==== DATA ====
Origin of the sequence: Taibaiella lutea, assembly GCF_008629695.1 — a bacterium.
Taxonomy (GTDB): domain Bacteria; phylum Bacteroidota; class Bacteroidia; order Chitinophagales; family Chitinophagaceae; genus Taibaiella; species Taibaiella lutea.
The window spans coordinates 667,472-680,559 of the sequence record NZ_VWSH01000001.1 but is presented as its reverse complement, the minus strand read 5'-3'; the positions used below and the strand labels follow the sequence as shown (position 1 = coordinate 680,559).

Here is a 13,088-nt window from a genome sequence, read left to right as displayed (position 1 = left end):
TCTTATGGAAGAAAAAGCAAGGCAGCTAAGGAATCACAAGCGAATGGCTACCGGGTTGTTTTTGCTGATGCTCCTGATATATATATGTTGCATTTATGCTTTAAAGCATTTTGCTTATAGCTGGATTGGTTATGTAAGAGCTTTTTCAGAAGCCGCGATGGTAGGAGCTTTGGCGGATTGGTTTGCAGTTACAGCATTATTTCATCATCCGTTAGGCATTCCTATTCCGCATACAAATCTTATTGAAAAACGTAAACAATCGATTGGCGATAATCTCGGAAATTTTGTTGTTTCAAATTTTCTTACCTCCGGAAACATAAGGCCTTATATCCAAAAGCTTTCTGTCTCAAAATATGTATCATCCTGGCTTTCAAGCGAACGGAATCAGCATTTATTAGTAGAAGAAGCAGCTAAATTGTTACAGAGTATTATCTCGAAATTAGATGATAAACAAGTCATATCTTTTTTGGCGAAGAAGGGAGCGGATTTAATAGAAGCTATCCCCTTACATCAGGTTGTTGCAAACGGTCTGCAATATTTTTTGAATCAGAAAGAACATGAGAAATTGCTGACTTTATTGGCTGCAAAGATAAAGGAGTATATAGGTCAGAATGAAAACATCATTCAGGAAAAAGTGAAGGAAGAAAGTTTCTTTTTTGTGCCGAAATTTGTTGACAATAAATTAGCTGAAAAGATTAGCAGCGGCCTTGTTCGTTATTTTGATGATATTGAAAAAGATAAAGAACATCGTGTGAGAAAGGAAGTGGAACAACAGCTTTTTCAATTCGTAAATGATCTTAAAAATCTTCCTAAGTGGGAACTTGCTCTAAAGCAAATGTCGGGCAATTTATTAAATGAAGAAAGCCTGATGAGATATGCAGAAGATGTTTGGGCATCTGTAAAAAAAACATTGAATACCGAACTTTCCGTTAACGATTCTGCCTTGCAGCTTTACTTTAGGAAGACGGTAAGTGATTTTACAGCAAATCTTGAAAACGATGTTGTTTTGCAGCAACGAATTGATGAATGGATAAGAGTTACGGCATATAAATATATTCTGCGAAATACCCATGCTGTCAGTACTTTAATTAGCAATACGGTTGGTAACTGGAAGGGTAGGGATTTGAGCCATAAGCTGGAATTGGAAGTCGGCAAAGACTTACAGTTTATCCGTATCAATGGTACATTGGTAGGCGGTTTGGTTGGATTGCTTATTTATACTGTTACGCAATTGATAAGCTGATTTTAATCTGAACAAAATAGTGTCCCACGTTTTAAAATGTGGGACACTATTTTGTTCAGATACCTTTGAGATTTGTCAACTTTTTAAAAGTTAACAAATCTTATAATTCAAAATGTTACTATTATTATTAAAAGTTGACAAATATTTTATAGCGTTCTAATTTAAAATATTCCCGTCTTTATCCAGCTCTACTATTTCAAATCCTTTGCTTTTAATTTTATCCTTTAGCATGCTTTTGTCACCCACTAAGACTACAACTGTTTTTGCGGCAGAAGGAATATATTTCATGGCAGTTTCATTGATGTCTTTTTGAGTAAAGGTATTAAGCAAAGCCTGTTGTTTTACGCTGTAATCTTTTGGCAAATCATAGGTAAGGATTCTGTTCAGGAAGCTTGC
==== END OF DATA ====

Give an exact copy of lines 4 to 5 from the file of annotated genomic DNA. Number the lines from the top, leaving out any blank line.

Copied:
Here is a 13,088-nt window from a genome sequence, read left to right as displayed (position 1 = left end):
TCTTATGGAAGAAAAAGCAAGGCAGCTAAGGAATCACAAGCGAATGGCTACCGGGTTGTTTTTGCTGATGCTCCTGATATATATATGTTGCATTTATGCTTTAAAGCATTTTGCTTATAGCTGGATTGGTTATGTAAGAGCTTTTTCAGAAGCCGCGATGGTAGGAGCTTTGGCGGATTGGTTTGCAGTTACAGCATTATTTCATCATCCGTTAGGCATTCCTATTCCGCATACAAATCTTATTGAAAAACGTAAACAATCGATTGGCGATAATCTCGGAAATTTTGTTGTTTCAAATTTTCTTACCTCCGGAAACATAAGGCCTTATATCCAAAAGCTTTCTGTCTCAAAATATGTATCATCCTGGCTTTCAAGCGAACGGAATCAGCATTTATTAGTAGAAGAAGCAGCTAAATTGTTACAGAGTATTATCTCGAAATTAGATGATAAACAAGTCATATCTTTTTTGGCGAAGAAGGGAGCGGATTTAATAGAAGCTATCCCCTTACATCAGGTTGTTGCAAACGGTCTGCAATATTTTTTGAATCAGAAAGAACATGAGAAATTGCTGACTTTATTGGCTGCAAAGATAAAGGAGTATATAGGTCAGAATGAAAACATCATTCAGGAAAAAGTGAAGGAAGAAAGTTTCTTTTTTGTGCCGAAATTTGTTGACAATAAATTAGCTGAAAAGATTAGCAGCGGCCTTGTTCGTTATTTTGATGATATTGAAAAAGATAAAGAACATCGTGTGAGAAAGGAAGTGGAACAACAGCTTTTTCAATTCGTAAATGATCTTAAAAATCTTCCTAAGTGGGAACTTGCTCTAAAGCAAATGTCGGGCAATTTATTAAATGAAGAAAGCCTGATGAGATATGCAGAAGATGTTTGGGCATCTGTAAAAAAAACATTGAATACCGAACTTTCCGTTAACGATTCTGCCTTGCAGCTTTACTTTAGGAAGACGGTAAGTGATTTTACAGCAAATCTTGAAAACGATGTTGTTTTGCAGCAACGAATTGATGAATGGATAAGAGTTACGGCATATAAATATATTCTGCGAAATACCCATGCTGTCAGTACTTTAATTAGCAATACGGTTGGTAACTGGAAGGGTAGGGATTTGAGCCATAAGCTGGAATTGGAAGTCGGCAAAGACTTACAGTTTATCCGTATCAATGGTACATTGGTAGGCGGTTTGGTTGGATTGCTTATTTATACTGTTACGCAATTGATAAGCTGATTTTAATCTGAACAAAATAGTGTCCCACGTTTTAAAATGTGGGACACTATTTTGTTCAGATACCTTTGAGATTTGTCAACTTTTTAAAAGTTAACAAATCTTATAATTCAAAATGTTACTATTATTATTAAAAGTTGACAAATATTTTATAGCGTTCTAATTTAAAATATTCCCGTCTTTATCCAGCTCTACTATTTCAAATCCTTTGCTTTTAATTTTATCCTTTAGCATGCTTTTGTCACCCACTAAGACTACAACTGTTTTTGCGGCAGAAGGAATATATTTCATGGCAGTTTCATTGATGTCTTTTTGAGTAAAGGTATTAAGCAAAGCCTGTTGTTTTACGCTGTAATCTTTTGGCAAATCATAGGTAAGGATTCTGTTCAGGAAGCTTGC